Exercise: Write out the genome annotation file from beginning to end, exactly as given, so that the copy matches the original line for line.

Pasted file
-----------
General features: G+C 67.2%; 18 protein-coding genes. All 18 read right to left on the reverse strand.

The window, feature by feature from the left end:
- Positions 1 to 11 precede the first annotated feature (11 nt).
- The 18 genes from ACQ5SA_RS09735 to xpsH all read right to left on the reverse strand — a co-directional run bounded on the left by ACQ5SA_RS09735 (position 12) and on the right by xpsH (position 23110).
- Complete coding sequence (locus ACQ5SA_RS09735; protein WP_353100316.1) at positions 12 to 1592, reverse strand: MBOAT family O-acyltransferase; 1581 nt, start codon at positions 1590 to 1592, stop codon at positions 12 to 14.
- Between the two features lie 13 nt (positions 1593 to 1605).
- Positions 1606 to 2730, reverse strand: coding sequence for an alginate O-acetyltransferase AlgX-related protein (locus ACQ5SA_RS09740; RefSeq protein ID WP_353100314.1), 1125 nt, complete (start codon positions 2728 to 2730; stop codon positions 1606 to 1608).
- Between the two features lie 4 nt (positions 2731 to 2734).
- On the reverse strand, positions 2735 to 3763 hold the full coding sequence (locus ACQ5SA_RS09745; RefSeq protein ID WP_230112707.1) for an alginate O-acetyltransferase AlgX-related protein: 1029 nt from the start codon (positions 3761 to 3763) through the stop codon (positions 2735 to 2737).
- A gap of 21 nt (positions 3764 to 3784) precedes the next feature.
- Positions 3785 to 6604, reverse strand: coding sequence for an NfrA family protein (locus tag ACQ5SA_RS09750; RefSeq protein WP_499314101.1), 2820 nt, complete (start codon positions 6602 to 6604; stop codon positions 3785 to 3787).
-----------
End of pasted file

General features: G+C 67.2%; 18 protein-coding genes. All 18 read right to left on the reverse strand.

The window, feature by feature from the left end:
- Positions 1 to 11 precede the first annotated feature (11 nt).
- The 18 genes from ACQ5SA_RS09735 to xpsH all read right to left on the reverse strand — a co-directional run bounded on the left by ACQ5SA_RS09735 (position 12) and on the right by xpsH (position 23110).
- Complete coding sequence (locus ACQ5SA_RS09735; protein WP_353100316.1) at positions 12 to 1592, reverse strand: MBOAT family O-acyltransferase; 1581 nt, start codon at positions 1590 to 1592, stop codon at positions 12 to 14.
- Between the two features lie 13 nt (positions 1593 to 1605).
- Positions 1606 to 2730, reverse strand: coding sequence for an alginate O-acetyltransferase AlgX-related protein (locus ACQ5SA_RS09740; RefSeq protein ID WP_353100314.1), 1125 nt, complete (start codon positions 2728 to 2730; stop codon positions 1606 to 1608).
- Between the two features lie 4 nt (positions 2731 to 2734).
- On the reverse strand, positions 2735 to 3763 hold the full coding sequence (locus ACQ5SA_RS09745; RefSeq protein ID WP_230112707.1) for an alginate O-acetyltransferase AlgX-related protein: 1029 nt from the start codon (positions 3761 to 3763) through the stop codon (positions 2735 to 2737).
- A gap of 21 nt (positions 3764 to 3784) precedes the next feature.
- Positions 3785 to 6604, reverse strand: coding sequence for an NfrA family protein (locus tag ACQ5SA_RS09750; RefSeq protein WP_499314101.1), 2820 nt, complete (start codon positions 6602 to 6604; stop codon positions 3785 to 3787).